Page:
Two disciplinary matters were brought, one concerning a municipal court judge, and the other concerning a superior court judge. The matters were consolidated.

The Commission on Judicial Performance ordered that the matters be dismissed. The commission concluded that the municipal court judge did not violate Cal. Code Jud. Ethics, canon 2A, when he called his wife to determine the whereabouts of his stepson, who was the subject of an investigation by the National Park Service regarding the possible theft of Native American artifacts. The property that park service rangers wanted to search belonged to the municipal court judge. The telephone call did not create an appearance of impropriety where the judge already had disclosed a conflict of interest and disqualified from the matter and there was no indication that the call revealed information about the investigation. The municipal court judge did not commit misconduct in the superior court judge’s chambers by advocating a consent search of the property or by remaining in the superior court judge’s chambers. Taking leave from the chambers discussion with information that could compromise the criminal investigation arguably could have raised a more substantial appearance of impropriety. Even if the superior court judge should have signed a warrant authorizing a search of the property while the rangers were present, his failure to do so did not constitute misconduct. His mistake, if any, was at most legal error. (Opinion by Commission Counsel, by direction of the Commission.)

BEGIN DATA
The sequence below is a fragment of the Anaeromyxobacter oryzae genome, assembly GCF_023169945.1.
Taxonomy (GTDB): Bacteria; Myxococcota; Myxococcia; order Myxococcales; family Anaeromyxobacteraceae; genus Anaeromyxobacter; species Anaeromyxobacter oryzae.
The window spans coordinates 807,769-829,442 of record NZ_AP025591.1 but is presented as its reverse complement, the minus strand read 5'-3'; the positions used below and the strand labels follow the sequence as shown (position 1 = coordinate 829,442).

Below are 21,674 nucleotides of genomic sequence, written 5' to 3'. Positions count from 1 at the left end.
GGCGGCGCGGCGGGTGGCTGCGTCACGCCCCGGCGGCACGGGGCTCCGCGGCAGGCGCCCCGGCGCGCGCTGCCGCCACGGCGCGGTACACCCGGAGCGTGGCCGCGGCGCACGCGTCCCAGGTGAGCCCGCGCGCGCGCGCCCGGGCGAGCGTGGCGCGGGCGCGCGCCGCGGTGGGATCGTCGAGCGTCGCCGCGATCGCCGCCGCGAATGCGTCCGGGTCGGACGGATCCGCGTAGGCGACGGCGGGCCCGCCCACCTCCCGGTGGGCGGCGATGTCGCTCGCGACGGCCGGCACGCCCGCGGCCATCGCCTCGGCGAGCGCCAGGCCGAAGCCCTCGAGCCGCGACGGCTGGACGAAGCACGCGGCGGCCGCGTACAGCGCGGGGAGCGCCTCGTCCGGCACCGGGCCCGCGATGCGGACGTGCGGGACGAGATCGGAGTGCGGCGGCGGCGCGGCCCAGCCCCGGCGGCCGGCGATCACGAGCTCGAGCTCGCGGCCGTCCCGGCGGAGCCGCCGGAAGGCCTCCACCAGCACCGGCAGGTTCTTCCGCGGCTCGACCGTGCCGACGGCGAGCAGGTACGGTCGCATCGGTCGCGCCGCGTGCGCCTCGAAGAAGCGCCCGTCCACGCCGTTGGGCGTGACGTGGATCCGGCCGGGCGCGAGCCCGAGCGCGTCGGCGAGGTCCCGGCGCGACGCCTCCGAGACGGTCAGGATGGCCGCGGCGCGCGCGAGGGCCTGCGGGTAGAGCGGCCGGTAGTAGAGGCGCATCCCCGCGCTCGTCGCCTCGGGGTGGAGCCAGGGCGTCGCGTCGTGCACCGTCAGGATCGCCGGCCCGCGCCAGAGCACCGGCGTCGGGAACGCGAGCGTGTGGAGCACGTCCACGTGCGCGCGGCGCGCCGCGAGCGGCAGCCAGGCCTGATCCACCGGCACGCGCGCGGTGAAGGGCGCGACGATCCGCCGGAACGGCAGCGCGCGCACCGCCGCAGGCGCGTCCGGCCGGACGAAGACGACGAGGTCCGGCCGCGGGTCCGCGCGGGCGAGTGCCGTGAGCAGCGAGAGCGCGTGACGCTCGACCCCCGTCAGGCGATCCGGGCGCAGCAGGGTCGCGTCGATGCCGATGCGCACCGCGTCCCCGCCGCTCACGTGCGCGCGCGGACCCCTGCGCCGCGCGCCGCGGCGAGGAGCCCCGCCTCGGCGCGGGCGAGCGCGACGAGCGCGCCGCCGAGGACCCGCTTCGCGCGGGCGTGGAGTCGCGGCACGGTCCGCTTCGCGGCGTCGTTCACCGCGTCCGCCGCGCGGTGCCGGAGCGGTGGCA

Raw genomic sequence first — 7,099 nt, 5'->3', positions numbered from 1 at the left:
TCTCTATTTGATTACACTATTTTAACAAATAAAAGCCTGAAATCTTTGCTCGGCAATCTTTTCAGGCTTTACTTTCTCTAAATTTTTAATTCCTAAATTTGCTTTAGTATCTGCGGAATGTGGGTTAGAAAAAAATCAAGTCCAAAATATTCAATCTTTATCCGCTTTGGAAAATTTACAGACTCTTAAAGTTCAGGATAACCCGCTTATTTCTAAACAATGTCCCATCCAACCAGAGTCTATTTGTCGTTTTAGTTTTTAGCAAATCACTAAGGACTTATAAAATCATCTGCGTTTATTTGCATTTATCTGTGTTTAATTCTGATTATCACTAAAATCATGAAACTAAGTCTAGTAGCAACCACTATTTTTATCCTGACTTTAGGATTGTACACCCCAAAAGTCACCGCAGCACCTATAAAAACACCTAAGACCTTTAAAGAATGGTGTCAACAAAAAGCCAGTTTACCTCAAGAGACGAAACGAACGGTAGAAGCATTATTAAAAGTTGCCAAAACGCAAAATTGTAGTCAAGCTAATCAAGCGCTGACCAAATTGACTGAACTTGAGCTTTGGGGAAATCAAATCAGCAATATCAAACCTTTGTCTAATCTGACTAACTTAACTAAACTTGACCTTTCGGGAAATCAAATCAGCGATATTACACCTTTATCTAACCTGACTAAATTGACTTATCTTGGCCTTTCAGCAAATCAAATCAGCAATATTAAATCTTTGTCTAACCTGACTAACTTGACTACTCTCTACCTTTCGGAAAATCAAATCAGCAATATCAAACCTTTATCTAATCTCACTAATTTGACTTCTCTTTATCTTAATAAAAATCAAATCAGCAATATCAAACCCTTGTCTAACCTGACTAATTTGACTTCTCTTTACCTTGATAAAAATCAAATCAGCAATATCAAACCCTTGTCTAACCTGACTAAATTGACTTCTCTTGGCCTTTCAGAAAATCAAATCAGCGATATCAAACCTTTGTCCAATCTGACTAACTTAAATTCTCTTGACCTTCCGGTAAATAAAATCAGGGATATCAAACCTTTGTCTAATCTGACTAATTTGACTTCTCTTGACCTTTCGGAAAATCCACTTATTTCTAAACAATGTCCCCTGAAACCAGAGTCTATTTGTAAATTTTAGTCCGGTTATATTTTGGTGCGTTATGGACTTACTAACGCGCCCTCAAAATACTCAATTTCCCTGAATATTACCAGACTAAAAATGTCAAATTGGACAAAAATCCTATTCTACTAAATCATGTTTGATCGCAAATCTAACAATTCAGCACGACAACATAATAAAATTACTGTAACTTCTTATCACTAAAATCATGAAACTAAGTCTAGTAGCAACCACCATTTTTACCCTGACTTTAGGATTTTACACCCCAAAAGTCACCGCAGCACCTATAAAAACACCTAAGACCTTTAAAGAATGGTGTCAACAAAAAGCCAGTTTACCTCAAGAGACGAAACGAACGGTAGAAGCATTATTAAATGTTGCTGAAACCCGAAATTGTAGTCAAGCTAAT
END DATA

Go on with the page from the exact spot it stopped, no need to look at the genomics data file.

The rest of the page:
Proclamation Honoring Judge Bert L. Swift

Note: The Twentynine Palms council was dominated by retired and current law enforcement when the following proclamation was issued upon  Swift's retirement.]